This recently described parasitic organism causes diarrhoea which is usually
self-limiting, but can be prolonged and persistent in patients with impaired
immunity. The organism exists in a circular form, around 10 micrometers in diameter,
which can survive for several weeks in the environment. In the body the organism
lives in cells lining the small intestine, causing inflammation and diarrhoea.
It is usually water-borne, either by drinking or swimming in contaminated water.
Occasionally outbreaks occur due to contaminated fruit and vegetables, possibly
due to spraying with contaminated water prior to harvesting. An individual with
Cyclospora infection excretes the organism in the faeces, spreading infection
if faecal material contaminates water sources or swimming pools. The organism
is resistant to many types of water treatment, including chlorination.
Cyclospora is found world-wide. It was first described in Papua New Guinea,
and much of the research on this infection has been conducted in Peru and Nepal.
The incidence of infection is inversely related to the level of sanitation,
hygiene and treatment of water supply.
Cyclospora infections can be prevented by adequate sanitation facilities to
avoid contamination of water supplies and swimming water with faeces. Boiling
water for a minute will kill the organism.
Symptoms and Signs
After an incubation period of around a week, Cyclospora produces often abrupt
onset watery diarrhoea, associated with nausea and abdominal cramps. The diarrhoea
may last up to 2 months in previously healthy individuals, with significant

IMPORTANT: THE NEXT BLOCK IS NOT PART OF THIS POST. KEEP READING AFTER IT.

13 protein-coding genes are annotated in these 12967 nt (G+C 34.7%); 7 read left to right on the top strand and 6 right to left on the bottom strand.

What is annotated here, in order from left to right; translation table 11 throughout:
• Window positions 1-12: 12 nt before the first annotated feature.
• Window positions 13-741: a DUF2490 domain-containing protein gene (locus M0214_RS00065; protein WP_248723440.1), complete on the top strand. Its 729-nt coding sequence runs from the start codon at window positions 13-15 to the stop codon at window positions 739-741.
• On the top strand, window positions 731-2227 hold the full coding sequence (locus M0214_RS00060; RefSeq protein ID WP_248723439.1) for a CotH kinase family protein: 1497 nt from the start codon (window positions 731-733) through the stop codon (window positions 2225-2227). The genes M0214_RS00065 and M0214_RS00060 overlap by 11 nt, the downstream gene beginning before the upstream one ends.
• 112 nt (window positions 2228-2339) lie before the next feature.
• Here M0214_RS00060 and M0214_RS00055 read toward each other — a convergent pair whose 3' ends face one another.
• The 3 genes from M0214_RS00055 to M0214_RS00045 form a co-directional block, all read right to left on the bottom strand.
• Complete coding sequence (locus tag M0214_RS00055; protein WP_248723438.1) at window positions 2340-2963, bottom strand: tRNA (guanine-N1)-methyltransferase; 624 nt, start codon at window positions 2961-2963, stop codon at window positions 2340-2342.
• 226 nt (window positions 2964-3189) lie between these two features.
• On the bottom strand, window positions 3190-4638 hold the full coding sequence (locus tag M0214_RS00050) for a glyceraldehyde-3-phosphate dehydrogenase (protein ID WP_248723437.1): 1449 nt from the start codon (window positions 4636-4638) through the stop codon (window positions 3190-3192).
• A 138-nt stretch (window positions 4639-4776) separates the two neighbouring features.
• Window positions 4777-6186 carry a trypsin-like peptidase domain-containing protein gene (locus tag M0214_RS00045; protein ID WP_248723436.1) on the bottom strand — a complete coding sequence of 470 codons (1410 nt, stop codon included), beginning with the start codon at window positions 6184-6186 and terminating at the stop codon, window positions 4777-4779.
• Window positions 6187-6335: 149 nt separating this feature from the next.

weight loss and dehydration. Immunosuppressed patients may have more severe
illness with persistent or relapsing diarrhoea for many months.
Cyclospora infection is diagnosed by finding the organism in stool samples
by microscopic examination.
Most infections in people with normal immunity are self-limiting and do not
require treatment. If the diarrhoea is prolonged, or if the patient has impaired
immunity, treatment with the antibiotic Septrin may be given for one week or
longer if necessary. No other antibiotics have been shown to be of any benefit.
Complications and Outcome
Patients with Cyclospora infection may have prolonged diarrhoea with significant
weight loss and weakness. Other bowel complications such as bowel perforation
or haemorrhage do not occur since the organism is present in the most superficial
layers of the intestinal wall. In patients with impaired immunity Cyclospora
infection may contribute to death, but patients would be unlikely to die of
Cyclospora infection alone.
By Dr Ann Chapman